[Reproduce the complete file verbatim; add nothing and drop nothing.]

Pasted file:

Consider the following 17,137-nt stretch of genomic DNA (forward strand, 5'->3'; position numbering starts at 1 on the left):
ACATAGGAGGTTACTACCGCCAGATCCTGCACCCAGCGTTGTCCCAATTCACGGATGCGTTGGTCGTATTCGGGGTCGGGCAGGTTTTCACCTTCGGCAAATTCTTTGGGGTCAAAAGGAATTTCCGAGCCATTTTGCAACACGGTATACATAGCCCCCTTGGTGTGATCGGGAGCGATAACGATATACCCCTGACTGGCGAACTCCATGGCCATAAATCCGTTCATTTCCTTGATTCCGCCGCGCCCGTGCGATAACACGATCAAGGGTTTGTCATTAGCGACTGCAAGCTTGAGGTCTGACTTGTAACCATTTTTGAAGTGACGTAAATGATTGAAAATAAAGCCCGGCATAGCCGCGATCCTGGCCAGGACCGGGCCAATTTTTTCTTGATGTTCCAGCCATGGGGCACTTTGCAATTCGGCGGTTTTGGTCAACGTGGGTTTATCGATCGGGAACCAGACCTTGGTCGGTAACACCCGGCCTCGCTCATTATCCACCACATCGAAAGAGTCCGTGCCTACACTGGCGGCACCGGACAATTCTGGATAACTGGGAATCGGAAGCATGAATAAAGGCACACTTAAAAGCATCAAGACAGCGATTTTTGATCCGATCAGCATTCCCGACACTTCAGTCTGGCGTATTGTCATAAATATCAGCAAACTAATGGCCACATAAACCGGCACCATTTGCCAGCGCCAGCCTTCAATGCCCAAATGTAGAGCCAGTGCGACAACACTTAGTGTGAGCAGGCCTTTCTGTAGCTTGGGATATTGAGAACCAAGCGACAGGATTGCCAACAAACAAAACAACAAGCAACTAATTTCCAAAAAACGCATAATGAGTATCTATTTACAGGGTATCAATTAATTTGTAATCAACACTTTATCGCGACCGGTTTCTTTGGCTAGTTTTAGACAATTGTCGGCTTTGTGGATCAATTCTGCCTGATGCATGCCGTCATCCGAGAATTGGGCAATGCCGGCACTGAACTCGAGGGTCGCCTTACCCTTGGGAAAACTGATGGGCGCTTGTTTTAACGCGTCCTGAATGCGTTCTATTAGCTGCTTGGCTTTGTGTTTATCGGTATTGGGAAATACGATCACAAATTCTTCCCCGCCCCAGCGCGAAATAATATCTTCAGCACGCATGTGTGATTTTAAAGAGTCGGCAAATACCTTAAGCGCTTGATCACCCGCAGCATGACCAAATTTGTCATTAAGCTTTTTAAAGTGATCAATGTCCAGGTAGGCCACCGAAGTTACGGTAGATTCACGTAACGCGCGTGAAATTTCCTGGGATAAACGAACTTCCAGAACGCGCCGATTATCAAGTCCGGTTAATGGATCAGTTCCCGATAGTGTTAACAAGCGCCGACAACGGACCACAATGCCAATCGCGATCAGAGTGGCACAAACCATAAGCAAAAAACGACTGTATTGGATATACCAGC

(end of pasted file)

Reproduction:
Consider the following 17,137-nt stretch of genomic DNA (forward strand, 5'->3'; position numbering starts at 1 on the left):
ACATAGGAGGTTACTACCGCCAGATCCTGCACCCAGCGTTGTCCCAATTCACGGATGCGTTGGTCGTATTCGGGGTCGGGCAGGTTTTCACCTTCGGCAAATTCTTTGGGGTCAAAAGGAATTTCCGAGCCATTTTGCAACACGGTATACATAGCCCCCTTGGTGTGATCGGGAGCGATAACGATATACCCCTGACTGGCGAACTCCATGGCCATAAATCCGTTCATTTCCTTGATTCCGCCGCGCCCGTGCGATAACACGATCAAGGGTTTGTCATTAGCGACTGCAAGCTTGAGGTCTGACTTGTAACCATTTTTGAAGTGACGTAAATGATTGAAAATAAAGCCCGGCATAGCCGCGATCCTGGCCAGGACCGGGCCAATTTTTTCTTGATGTTCCAGCCATGGGGCACTTTGCAATTCGGCGGTTTTGGTCAACGTGGGTTTATCGATCGGGAACCAGACCTTGGTCGGTAACACCCGGCCTCGCTCATTATCCACCACATCGAAAGAGTCCGTGCCTACACTGGCGGCACCGGACAATTCTGGATAACTGGGAATCGGAAGCATGAATAAAGGCACACTTAAAAGCATCAAGACAGCGATTTTTGATCCGATCAGCATTCCCGACACTTCAGTCTGGCGTATTGTCATAAATATCAGCAAACTAATGGCCACATAAACCGGCACCATTTGCCAGCGCCAGCCTTCAATGCCCAAATGTAGAGCCAGTGCGACAACACTTAGTGTGAGCAGGCCTTTCTGTAGCTTGGGATATTGAGAACCAAGCGACAGGATTGCCAACAAACAAAACAACAAGCAACTAATTTCCAAAAAACGCATAATGAGTATCTATTTACAGGGTATCAATTAATTTGTAATCAACACTTTATCGCGACCGGTTTCTTTGGCTAGTTTTAGACAATTGTCGGCTTTGTGGATCAATTCTGCCTGATGCATGCCGTCATCCGAGAATTGGGCAATGCCGGCACTGAACTCGAGGGTCGCCTTACCCTTGGGAAAACTGATGGGCGCTTGTTTTAACGCGTCCTGAATGCGTTCTATTAGCTGCTTGGCTTTGTGTTTATCGGTATTGGGAAATACGATCACAAATTCTTCCCCGCCCCAGCGCGAAATAATATCTTCAGCACGCATGTGTGATTTTAAAGAGTCGGCAAATACCTTAAGCGCTTGATCACCCGCAGCATGACCAAATTTGTCATTAAGCTTTTTAAAGTGATCAATGTCCAGGTAGGCCACCGAAGTTACGGTAGATTCACGTAACGCGCGTGAAATTTCCTGGGATAAACGAACTTCCAGAACGCGCCGATTATCAAGTCCGGTTAATGGATCAGTTCCCGATAGTGTTAACAAGCGCCGACAACGGACCACAATGCCAATCGCGATCAGAGTGGCACAAACCATAAGCAAAAAACGACTGTATTGGATATACCAGC